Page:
and attempts to cover allergenic risks, use of antibiotic markers,
invasiveness, nontarget organisms, introgression, farmer dependence on
chemicals and methodological issues in ecological risk assessment in those
Bowring's handling of these issues is rife with problems. He describes
gene transfer among prokaryotes as if the same mechanisms apply to plants.
He ignores empirical evidence about herbicide and pesticide use on
transgenic crops. He fails to consider any of the risks associated with
transgenic crops in comparison with risks from conventional agricultural
methods. This list could go on, and the book will infuriate readers
knowledgeable about the details of virtually any of the single issues
Bowring takes up.
The importance of the book, however, does not lie in the details but in
Bowring's claim that dozens of moral and social problems arise in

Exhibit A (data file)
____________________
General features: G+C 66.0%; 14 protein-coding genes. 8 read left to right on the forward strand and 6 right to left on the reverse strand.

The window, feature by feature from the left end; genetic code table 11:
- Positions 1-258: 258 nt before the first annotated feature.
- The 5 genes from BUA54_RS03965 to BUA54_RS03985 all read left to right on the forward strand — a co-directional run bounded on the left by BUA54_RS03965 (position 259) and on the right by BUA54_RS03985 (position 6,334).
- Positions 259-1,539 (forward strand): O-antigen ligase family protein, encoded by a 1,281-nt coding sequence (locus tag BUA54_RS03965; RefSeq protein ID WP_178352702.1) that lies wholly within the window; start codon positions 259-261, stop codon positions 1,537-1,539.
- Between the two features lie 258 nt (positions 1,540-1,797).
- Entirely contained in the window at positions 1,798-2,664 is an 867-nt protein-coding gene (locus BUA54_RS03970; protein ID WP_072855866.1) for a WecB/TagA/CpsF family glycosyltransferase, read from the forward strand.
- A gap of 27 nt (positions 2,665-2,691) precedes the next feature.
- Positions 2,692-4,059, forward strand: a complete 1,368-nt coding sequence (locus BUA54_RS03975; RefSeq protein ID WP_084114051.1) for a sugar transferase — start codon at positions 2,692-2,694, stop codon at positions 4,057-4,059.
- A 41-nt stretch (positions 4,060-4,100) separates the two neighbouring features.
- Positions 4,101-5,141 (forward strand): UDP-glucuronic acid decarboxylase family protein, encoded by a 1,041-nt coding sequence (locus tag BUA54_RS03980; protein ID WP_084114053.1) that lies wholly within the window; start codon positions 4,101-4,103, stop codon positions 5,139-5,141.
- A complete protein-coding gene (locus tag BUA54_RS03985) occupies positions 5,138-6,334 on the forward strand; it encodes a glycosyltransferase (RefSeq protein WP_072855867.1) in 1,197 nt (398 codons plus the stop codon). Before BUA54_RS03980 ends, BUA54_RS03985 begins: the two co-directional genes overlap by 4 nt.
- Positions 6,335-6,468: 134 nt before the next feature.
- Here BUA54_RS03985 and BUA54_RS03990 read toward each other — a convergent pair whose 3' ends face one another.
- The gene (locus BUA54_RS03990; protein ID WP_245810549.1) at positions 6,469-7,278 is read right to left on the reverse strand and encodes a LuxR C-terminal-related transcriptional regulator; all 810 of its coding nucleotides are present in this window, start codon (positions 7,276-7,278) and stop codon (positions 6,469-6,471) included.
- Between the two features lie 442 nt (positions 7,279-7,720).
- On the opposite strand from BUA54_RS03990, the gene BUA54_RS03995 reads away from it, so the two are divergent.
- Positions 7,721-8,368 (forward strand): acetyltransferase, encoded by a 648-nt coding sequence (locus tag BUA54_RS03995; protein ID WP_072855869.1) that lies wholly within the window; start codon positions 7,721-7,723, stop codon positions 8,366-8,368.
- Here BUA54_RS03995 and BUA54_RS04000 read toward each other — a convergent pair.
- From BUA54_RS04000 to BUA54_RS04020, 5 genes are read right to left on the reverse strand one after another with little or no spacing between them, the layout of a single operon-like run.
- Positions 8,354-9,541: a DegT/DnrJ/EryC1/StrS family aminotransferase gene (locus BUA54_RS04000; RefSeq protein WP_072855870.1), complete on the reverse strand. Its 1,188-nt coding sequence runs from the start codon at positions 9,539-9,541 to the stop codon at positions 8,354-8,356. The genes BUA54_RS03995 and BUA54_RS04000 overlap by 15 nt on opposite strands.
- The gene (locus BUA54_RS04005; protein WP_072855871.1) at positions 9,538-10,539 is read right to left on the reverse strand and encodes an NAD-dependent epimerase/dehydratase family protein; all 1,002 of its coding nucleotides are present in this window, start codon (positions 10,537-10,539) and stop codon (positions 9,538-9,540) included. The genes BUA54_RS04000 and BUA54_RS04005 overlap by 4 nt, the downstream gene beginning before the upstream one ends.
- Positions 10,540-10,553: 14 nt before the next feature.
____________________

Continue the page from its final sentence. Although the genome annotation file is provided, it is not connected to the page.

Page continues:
connection with a philosophical failing in the mind-set of contemporary
biologists. This view is becoming increasingly influential among critics
of biotechnology, and it explains not only why they are often careless in
mounting the details of a specific argument on a single topic (such as
food safety or ecological risk), but also why they fail to be impressed by
painstaking scientific rebuttals to arguments on an issue-by-issue basis.
The name typically given to this alleged failing is reductionism, and
Bowring's discussion of it is as thorough as any I have seen.
Reductionism turns out to mean several things. The book closes with some
of its most persuasive chapters discussing how key public issues have
become defined in ways that ignore and marginalize important ethical and
human dimensions. Human reproduction has been reduced to a physiological
and anatomical process that neglects the role of reciprocity and asymmetry
of parent and child as a fundamental part of identity formation and
personality development. Genetic information has been reduced to a
commodity that is at the center of a struggle for control in issues such
as screening for employment and insurance. Scientists have excused